Dining In, Dining Out

Dining In...

Every year it seems the end of the cruise arrives too soon. We still have unexplored territory to investigate, wildlife to photograph, seafood to catch... Nevertheless, I appreciate having some final days/weeks in town at the dock. Tied up in our usual winter moorage slip we have time to clean and reorganize the boat, time to work on several of the smaller boat projects that remain on the never-ending To-Do List, and time to grab a few hours here and there to relax and visit with local friends. It's an enjoyable way to transition between life afloat and life ashore.

Dockside socializing is more about connecting with people and less about fussing over food, so this week I relied on some favorite old recipes choosing familiar dishes that are easy to prepare and tasty enough to garner a few compliments for the cook, but don't require spending long hours in a hot galley during hot summer weather. Win! The meals were good, and reconnecting with friends was a welcome treat. 

Warm Summer Night Menu for an early dinner aboard

Guacamole and Lime Tortilla Chips (no photo)

Puff Pastry Cheese Straws

Greens with Potato Salad

and Fresh Corn Kernels with Butter, Lime, Parmesan and Basil Shreds (no photo yet)

Broiled Nutty Nectarines with Greek Yogurt

Friends are always welcome aboard, not just at dinnertime. Friend G occasionally joins us for breakfast, arriving by boat for coffee and sourdough pancakes before heading uphill to the office. Last week I changed up the menu and served a couple of my non-traditional favorites. Dessert for breakfast? why not when it's fruit? Cheese grits and sausage? Mmmmm, I love cheese grits for any meal!

Weekday Early-Morning Breakfast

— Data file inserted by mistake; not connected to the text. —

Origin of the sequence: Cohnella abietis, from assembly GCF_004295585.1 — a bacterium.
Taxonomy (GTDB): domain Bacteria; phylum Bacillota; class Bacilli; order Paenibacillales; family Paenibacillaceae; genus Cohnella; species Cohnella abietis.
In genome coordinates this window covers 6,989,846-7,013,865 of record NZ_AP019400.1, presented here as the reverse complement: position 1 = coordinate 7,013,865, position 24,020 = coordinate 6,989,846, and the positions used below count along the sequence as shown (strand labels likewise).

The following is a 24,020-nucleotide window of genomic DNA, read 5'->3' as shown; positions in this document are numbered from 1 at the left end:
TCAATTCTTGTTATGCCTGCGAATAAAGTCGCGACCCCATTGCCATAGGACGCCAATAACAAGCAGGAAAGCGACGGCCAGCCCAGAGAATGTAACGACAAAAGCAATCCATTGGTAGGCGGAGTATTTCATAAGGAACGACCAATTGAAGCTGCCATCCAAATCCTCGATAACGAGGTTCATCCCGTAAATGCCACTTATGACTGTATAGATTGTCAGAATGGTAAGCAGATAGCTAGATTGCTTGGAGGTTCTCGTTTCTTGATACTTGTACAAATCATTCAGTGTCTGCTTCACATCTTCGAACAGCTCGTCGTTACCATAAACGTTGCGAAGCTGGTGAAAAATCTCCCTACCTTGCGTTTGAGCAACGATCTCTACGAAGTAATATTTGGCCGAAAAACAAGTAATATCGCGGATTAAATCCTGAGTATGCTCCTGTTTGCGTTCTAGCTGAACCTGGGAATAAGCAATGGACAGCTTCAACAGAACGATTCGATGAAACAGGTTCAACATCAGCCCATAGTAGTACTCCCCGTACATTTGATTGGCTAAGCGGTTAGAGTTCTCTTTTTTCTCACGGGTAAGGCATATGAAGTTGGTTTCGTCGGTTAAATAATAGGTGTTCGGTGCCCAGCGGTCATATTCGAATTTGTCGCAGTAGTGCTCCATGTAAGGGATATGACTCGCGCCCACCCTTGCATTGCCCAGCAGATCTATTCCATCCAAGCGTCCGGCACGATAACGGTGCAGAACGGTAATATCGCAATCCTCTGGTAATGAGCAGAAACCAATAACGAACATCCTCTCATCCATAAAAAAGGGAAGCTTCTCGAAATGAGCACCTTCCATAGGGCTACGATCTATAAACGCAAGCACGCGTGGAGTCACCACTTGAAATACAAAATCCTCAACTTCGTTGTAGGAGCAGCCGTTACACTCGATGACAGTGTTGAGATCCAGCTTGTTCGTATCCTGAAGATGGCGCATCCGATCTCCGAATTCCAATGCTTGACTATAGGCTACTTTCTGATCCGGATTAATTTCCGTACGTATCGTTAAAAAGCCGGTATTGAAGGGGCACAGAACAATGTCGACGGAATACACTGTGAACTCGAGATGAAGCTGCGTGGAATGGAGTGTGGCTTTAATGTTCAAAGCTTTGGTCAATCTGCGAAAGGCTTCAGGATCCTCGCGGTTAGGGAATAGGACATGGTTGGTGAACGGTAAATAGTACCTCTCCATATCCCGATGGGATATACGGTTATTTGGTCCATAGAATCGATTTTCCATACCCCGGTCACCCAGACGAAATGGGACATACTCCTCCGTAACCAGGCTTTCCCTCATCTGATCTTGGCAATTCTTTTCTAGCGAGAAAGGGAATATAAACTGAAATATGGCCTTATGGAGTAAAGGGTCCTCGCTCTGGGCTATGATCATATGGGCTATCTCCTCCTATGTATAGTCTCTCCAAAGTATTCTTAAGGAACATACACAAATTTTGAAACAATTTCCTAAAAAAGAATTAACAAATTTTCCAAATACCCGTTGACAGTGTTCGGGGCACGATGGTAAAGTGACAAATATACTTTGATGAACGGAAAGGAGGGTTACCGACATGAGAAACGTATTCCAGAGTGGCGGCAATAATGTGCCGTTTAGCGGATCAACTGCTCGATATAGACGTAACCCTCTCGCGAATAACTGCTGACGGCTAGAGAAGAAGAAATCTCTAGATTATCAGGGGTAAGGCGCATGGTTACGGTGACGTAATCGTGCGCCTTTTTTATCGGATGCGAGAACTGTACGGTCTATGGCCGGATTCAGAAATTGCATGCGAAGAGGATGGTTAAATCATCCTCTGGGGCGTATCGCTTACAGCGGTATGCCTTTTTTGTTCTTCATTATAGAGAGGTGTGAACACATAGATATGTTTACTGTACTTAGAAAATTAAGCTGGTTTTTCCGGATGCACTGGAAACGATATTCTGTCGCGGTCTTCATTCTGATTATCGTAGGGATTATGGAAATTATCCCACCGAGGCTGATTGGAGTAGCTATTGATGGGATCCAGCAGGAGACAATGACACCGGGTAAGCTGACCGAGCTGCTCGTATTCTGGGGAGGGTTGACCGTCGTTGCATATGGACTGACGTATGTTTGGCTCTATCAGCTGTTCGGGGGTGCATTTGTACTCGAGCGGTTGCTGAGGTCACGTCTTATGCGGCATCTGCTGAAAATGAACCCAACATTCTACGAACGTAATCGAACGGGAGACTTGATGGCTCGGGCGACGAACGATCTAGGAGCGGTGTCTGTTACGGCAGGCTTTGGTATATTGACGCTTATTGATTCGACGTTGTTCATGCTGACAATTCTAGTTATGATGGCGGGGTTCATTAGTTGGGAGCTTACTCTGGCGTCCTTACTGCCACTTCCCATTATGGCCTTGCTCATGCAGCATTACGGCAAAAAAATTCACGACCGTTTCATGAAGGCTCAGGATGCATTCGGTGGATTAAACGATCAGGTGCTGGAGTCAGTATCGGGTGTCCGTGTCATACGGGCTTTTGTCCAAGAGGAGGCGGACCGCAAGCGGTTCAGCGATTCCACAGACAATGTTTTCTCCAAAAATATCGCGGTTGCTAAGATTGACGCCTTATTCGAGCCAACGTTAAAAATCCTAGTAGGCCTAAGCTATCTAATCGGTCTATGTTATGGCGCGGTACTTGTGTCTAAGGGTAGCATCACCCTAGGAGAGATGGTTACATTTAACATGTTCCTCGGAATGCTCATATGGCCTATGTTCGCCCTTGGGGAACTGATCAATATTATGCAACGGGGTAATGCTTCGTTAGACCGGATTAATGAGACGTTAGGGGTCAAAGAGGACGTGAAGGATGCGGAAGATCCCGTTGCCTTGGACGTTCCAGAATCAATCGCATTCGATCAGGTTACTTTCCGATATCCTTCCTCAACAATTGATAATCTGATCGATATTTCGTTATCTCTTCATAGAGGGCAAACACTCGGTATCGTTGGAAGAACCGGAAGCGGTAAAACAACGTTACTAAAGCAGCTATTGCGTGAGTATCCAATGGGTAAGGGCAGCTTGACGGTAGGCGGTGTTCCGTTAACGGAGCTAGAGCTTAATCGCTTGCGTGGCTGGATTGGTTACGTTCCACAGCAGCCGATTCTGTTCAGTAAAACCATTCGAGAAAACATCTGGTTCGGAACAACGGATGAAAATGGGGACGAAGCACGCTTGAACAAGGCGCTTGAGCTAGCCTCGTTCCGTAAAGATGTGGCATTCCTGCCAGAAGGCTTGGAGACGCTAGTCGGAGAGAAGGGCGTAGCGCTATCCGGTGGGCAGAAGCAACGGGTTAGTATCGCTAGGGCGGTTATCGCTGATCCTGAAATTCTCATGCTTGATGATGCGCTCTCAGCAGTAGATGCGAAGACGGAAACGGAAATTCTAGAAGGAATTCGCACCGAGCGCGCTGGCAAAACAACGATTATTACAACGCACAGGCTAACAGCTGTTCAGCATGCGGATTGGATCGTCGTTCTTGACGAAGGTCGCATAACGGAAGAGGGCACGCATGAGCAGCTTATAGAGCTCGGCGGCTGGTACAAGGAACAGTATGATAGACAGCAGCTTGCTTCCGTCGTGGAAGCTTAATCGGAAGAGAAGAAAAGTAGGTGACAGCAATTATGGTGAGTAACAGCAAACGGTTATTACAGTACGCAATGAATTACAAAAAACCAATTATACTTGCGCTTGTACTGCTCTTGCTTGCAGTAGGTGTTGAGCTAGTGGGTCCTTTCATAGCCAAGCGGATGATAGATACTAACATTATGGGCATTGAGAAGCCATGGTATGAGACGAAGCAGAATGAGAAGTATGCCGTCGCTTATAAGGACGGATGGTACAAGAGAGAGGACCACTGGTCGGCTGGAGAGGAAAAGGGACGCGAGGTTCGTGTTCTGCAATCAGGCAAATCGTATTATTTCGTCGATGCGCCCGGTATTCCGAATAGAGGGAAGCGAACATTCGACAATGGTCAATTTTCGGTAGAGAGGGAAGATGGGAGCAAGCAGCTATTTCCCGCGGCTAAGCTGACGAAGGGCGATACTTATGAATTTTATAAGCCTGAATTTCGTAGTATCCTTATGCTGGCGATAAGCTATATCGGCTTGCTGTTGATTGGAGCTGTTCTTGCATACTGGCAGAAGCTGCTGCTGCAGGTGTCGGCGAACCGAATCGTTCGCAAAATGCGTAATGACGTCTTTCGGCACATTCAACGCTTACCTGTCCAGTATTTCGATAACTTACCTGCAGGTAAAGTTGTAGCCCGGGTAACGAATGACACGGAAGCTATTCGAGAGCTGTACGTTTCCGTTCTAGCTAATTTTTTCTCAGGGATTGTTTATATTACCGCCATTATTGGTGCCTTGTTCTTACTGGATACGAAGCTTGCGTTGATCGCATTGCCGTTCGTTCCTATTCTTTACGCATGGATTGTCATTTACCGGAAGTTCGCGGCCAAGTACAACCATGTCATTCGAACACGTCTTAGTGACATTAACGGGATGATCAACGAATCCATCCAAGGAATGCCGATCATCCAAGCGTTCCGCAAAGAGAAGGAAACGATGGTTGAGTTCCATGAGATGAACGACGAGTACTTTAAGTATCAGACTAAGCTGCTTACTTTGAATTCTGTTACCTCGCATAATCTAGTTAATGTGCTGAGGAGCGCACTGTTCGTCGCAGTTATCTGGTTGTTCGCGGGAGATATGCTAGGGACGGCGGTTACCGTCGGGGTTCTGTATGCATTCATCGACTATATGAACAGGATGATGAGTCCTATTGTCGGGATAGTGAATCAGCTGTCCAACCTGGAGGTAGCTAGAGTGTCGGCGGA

Dining Out...

We often meet J and D at a local restaurant to celebrate summer birthdays and anniversaries. For years a local sushi spot drew us for every occasion, but now we head to Imagine Thai Food for special events... or any time we crave amazingly good Thai food. We have relished every dish we have tasted so far, and enjoy visiting with the husband-and-wife team that operate this small gem of a restaurant. Impeccably fresh ingredients, sauces made in-house, layers of flavor accented with a zing of heat, each dish beautifully plated - what's not to love?! Most recently we ordered...

Choo Chee Goong
Stir fried prawns, in a red curry coconut milk sauce, carrots, green beans, peas, bell peppers & served with rice. 

Pad Thai Goong
Stir fry rice noodles in a tamarind sauce, with chicken, prawns, tofu, egg, bean sprouts, chives, herbs, lemon & crushed peanuts. 

Thai Ice Tea and Singha beer

...and the dessert that was so tempting that we ate it all before I thought to take any photos. Yes, it was that good!

 Guay Tord Ice Cream (no photo)
Deep fried bananas & coconut, topped with vanilla ice cream and covered with home-made caramel & toasted coconut. 

Now it's time to get creative with family meals and use up more of the fresh ingredients I can't take back across the border into the U.S. Meals are often... interesting... at the end of a cruise.

Saturday, August 1, 2015

More Views From the Galley

August 2015
Welcome to my galley as we cruise in SE Alaska, most recently between Sitka and Petersburg. The views from the galley reflect change. Most noticeable is the change in weather, moving from unusually warm and sunny days to those more typical in SE Alaska - cool, gray and damp. There are some positive sides to this cooling trend. Many people and some small settlements rely on catchment for their water supply, and the recent dry stretch has been a challenging problem for them. Returning salmon require a substantial stream or river outflow before they will run upstream to spawn, so fish and fishermen alike welcome the rain. Myself, I don’t mind viewing the world through a misty filter, bathed in an amazing assortment of soft gray tones… for a week or two anyway. My camera isn’t quite so fond of the moisture.

Berry production certainly benefitted from Alaska’s long hours of summer daylight and several months of sunny weather. We ate berries by the handful, by the bowlful, by the bucketful; blackberries, multicolored salmon berries, huckleberries and blueberries. Here’s a caution to share before someone is tempted to nibble while berrypicking: huckleberries and blueberries may contain protein! I’ve learned to toss my harvested berries into a sink full of water after picking. Tiny green worms will wiggle and wriggle their way out of many of the ripe berries, making it easy to separate fruit from critters once they’re all submerged.